MUNICH – Volkswagen Group, Daimler and BMW condemned experiments that exposed humans to diesel fumes, promising to investigate the tests whose disclosure threatens to open a new phase in an emissions controversy that's dogged the industry since 2015.
The study, supported by a little-known group founded by the three automakers in 2007, had 25 people breathe diesel exhaust at a clinic used by the University of Aachen, the Stuttgarter Zeitung newspaper reported Monday. Reports of the tests triggered political recriminations and had automakers scrambling to distance themselves.
The actions further undermine diesel's image, steepening an increasingly uphill battle to rescue the technology amid worsening political headwinds. "This is another hit for diesel and shows how carmakers overstepped the mark morally and ethically in their fight to make diesel socially acceptable," said Stefan Bratzel, director of the Center of Automotive Management in Bergisch Gladbach, Germany. "This news means more pressure for politicians to act on diesel."
The story cited annual reports from the European Research Group on Environment and Health in the Transport Sector, or EUGT, which closed last year. This followed a story from the The New York Times earlier that said the organization also conducted tests using monkeys.
The university defended its experiments on Monday, saying the study was approved by an independent ethics board. It focused on health effects in the workplace, such as for welders and mechanics.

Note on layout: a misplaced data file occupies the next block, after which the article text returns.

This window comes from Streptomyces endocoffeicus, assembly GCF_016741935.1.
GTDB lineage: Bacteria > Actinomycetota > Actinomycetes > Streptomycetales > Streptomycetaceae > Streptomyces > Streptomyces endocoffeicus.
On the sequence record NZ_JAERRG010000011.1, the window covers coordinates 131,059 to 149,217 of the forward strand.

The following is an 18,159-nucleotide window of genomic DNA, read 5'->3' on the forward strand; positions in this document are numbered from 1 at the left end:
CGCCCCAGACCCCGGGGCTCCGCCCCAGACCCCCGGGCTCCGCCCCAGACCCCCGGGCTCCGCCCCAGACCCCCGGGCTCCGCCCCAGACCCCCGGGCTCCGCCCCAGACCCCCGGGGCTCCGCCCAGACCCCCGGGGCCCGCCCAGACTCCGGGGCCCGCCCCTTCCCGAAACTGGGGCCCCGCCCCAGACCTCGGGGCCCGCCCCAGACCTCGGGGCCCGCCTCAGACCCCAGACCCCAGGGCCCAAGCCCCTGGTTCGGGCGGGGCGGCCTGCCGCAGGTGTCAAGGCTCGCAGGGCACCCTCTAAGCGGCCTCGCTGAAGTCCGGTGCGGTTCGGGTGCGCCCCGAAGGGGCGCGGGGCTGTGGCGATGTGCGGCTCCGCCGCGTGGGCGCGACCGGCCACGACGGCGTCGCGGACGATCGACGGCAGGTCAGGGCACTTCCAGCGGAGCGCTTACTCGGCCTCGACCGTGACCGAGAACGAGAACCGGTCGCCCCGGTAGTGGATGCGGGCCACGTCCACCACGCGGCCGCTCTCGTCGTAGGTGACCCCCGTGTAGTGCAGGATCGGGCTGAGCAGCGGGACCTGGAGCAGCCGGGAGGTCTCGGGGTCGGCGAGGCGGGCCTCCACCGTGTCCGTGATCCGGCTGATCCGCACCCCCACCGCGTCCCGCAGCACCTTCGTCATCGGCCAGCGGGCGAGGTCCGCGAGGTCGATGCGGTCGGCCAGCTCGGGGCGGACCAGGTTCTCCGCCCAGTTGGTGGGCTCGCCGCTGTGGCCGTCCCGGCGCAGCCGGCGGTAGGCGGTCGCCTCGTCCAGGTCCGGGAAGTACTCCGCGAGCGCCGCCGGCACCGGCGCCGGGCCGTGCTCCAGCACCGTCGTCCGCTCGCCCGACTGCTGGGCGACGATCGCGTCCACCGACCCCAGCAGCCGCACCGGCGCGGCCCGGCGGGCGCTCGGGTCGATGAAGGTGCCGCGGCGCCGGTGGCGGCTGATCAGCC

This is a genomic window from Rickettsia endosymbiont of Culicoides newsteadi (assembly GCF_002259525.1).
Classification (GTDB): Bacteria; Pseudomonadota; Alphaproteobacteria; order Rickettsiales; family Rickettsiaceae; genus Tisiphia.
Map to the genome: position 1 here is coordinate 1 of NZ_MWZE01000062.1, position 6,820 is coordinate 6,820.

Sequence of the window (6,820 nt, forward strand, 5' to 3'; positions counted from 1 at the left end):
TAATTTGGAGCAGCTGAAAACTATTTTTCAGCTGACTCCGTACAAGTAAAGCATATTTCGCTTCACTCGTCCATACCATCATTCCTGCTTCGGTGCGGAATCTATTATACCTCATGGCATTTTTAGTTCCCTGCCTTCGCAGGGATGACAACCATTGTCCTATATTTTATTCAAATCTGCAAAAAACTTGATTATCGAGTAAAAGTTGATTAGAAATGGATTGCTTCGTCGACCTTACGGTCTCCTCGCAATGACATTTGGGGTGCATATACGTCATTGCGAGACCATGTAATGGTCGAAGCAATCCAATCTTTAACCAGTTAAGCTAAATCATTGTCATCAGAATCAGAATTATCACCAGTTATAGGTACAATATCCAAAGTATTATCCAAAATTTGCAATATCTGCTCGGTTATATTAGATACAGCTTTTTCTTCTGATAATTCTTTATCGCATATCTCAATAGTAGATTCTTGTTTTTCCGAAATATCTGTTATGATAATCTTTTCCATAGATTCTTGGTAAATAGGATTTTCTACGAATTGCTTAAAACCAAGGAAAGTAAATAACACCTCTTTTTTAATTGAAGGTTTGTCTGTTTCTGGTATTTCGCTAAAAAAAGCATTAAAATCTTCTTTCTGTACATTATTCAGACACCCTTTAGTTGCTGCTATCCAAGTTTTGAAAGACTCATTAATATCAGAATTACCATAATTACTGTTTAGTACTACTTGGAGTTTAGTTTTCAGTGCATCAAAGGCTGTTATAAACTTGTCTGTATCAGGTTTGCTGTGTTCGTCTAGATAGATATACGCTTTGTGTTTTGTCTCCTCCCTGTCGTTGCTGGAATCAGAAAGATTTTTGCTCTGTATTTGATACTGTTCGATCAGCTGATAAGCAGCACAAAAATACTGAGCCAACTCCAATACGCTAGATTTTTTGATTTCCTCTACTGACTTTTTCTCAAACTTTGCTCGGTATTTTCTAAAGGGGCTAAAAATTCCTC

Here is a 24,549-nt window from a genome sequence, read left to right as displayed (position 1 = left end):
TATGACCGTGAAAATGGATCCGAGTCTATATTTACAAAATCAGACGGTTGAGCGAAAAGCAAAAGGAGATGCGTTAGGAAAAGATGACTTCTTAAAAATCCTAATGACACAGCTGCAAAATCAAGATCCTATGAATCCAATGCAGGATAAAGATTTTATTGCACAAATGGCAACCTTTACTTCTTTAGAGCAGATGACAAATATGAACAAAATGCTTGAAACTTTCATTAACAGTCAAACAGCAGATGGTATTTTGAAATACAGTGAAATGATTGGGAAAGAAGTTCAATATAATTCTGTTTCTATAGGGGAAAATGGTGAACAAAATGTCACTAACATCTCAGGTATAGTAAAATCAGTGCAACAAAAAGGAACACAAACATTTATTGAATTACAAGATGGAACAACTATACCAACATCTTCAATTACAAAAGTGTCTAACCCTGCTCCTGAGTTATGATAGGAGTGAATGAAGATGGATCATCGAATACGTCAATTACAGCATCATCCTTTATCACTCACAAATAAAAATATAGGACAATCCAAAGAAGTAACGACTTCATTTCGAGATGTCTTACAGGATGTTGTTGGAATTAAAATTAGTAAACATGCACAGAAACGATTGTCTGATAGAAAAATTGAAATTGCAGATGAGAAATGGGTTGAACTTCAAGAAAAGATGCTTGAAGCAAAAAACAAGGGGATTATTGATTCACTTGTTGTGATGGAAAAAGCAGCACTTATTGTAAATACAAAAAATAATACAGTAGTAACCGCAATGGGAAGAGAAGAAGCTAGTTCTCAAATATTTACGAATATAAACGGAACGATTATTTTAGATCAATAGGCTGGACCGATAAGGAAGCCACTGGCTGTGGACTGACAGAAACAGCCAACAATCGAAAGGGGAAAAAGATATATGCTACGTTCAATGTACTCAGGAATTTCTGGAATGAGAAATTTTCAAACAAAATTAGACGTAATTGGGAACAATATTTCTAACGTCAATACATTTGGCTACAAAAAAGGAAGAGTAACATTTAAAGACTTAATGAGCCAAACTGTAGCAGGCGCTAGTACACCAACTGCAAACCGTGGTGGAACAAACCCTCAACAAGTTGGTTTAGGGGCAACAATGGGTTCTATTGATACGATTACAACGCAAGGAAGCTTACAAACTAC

The university said it had followed typical procedures, such as approval by an independent ethics commission as well as written consent from each participant, it said.
The study ended before the 2015 revelations about VW's software. That Aachen University apparently followed protocol "means I don't see the need to issue further instructions and regulation at the present time," Joachim Pfeiffer, lead lawmaker for economic policy for Angela Merkel's Christian Democrat-Christian Social Union group in parliament, said in a statement. "This would put our economy and science in a straitjacket with fatal consequences for Germany's position."
Other politicians swiftly condemned the tests. The prime minister of Lower Saxony, who is also a member of Volkswagen's supervisory board, has asked for an investigation and for management to explain the trials.
"The words 'absurd and abhorrent' of course apply more than ever if the same is applied to humans," Lower Saxony Prime Minister Stephan Weil told reporters. "It must now be established whether that is the case, under whose orders and when."
Diesel remains a key profit driver for German automakers, even though demand has slipped in Europe, its main market, since Volkswagen's 2015 diesel emissions cheating scandal.
In an additional twist, the VW Beetle model used in the test with animals was among the vehicles rigged to cheat on emissions tests, The New York Times reported.
Over the weekend, Volkswagen apologized for the misconduct and lack of judgment of some individuals, calling the trials a mistake.
BMW, while distancing itself from the studies, said the assessment of the trial at Aachen University before an independent body with appropriate expertise -- such as the ethics commission -- should be taken into account.
Daimler also promised to investigate, while saying it didn't have any influence over the study. "We are appalled by the extent of the studies and their implementation," Daimler said in an emailed statement. "We condemn the experiments in the strongest terms."